A Closer Look
Perfect Match: Unraveling the Origin of XMRV
Dr. Vinay Pathak was tying up loose ends at his NCI-Frederick lab and packing for a trip abroad last December, when he received an e-mail message that began, "GOT IT."
The message, from Dr. John Coffin of Tufts University, described a genetic analysis of two mouse viruses. Both viruses—one discovered by Dr. Coffin's lab and the other by Dr. Pathak's—resembled parts of the retrovirus XMRV, but they had never been compared.
When the viral DNA sequences were lined up for the first time, Dr. Coffin wrote in the e-mail, they were nearly a "perfect match" with XMRV (xenotropic murine leukemia virus-related virus). "How the DNA sequences fit together was really remarkable," he said recently. "They clicked like two magnets pulling themselves together."
This single experiment tied together months of clues the researchers had been gathering on the origins of XMRV, which was discovered in prostate cancer cells in 2006. Based on their evidence, Drs. Coffin and Pathak now believed that XMRV arose when the two mouse viruses came together (a process known as recombination) during a lab experiment in the 1990s.
In the experiment, a lab worker was growing a patient's prostate tumor cells in mice until the tumor cells could be cultured—the first step in making a colony of cells, or cell line, for research. When one of the samples was eventually harvested from a mouse, the researchers said, the sample contained XMRV. Then, as many labs began to use the cell line, the virus spread.
The details of this detective story were published online in Science on June 2. In the article, the authors concluded that XMRV emerged when the two "parent" viruses recombined in a lab mouse that was being used to grow human tumor samples.
"These results really tell us that XMRV, as we know it, has not been circulating in the human population," said Dr. Hung Fan, a retrovirologist at the University of California, Irvine, who was not involved in the research.
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Evidence Points to Contamination
Three years after XMRV was discovered in prostate cancer cells, another group reported finding the virus in patients with chronic fatigue syndrome (CFS). Few labs have been able to confirm this initial report by detecting the virus in patient samples, however, and the possible role of XMRV in human disease has been a source of controversy.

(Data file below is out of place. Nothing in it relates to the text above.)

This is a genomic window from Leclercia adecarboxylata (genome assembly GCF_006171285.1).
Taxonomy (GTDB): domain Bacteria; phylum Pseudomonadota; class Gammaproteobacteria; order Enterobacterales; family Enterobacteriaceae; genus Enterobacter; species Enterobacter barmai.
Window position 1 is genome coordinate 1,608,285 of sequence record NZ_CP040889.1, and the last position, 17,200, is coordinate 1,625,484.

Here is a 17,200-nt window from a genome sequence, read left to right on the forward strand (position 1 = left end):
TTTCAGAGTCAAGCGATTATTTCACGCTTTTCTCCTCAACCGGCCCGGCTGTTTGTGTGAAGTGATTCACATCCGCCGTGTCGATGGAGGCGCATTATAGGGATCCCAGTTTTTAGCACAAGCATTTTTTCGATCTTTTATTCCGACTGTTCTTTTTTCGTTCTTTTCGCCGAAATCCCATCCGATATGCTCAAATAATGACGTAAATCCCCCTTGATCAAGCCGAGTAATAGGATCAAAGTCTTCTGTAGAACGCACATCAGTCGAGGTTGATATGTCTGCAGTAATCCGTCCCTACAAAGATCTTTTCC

All XMRV isolates reported to date are closely related to the viral sequence found in the prostate cancer cell line known as 22Rv1. If the retrovirus had been replicating in humans, these sequences would contain much more variation, several researchers noted.
Furthermore, the chance of the virus arising independently in another mouse or in the wild is "vanishingly small—about one in a trillion," said Dr. Pathak. This virus is unlikely to exist in nature, so the chance that a person would be exposed to a mouse with the virus is also unlikely, he added.
"Admittedly, we have no direct evidence of a patient sample being contaminated," said Dr. Jonathan Stoye of the United Kingdom's National Institute for Medical Research, who was not involved in the research. "But all of the indirect evidence leads one to believe that contamination is the most likely explanation" for reports of XMRV, he continued.
At a recent workshop on XMRV, co-led by Dr. Stoye, some presenters cautioned that contamination could be a reason that some investigators had detected XMRV in patient samples.
"The [current] study documents a new example of the transfer of viruses from mouse to human cells," said Dr. Stephen Goff, a retrovirologist at Columbia University who also had no role in the study. "This kind of transfer has occurred many times before in other experiments.
"When human tumors are grown in mice," he continued, "the tumors can pick up mouse viruses."
For researchers in the field, a take-home message of the current study is that "anyone who publishes a study saying that XMRV is present in a patient sample needs to look very hard at the data," said the first author, Dr. Tobias Paprotka, a member of Dr. Pathak's lab.
"If it's XMRV, it is almost certainly contamination," added Dr. Pathak.
Testing Prostate Cancer Cells from the Donor
When his investigation began, Dr. Pathak was focused on one question: How had XMRV gotten into the 22Rv1 cell line? As the work progressed, the answer—and the origin of the virus itself—emerged.
Dr. Fan called the study a nice example of "molecular viral archeology," noting that the researchers had tracked down tumor samples in freezers around the country. In California, for instance, Dr. Pathak located a series of tumor samples from the experiment in which the tumor samples had been grown in mice and were later used to create the 22Rv1 cell line.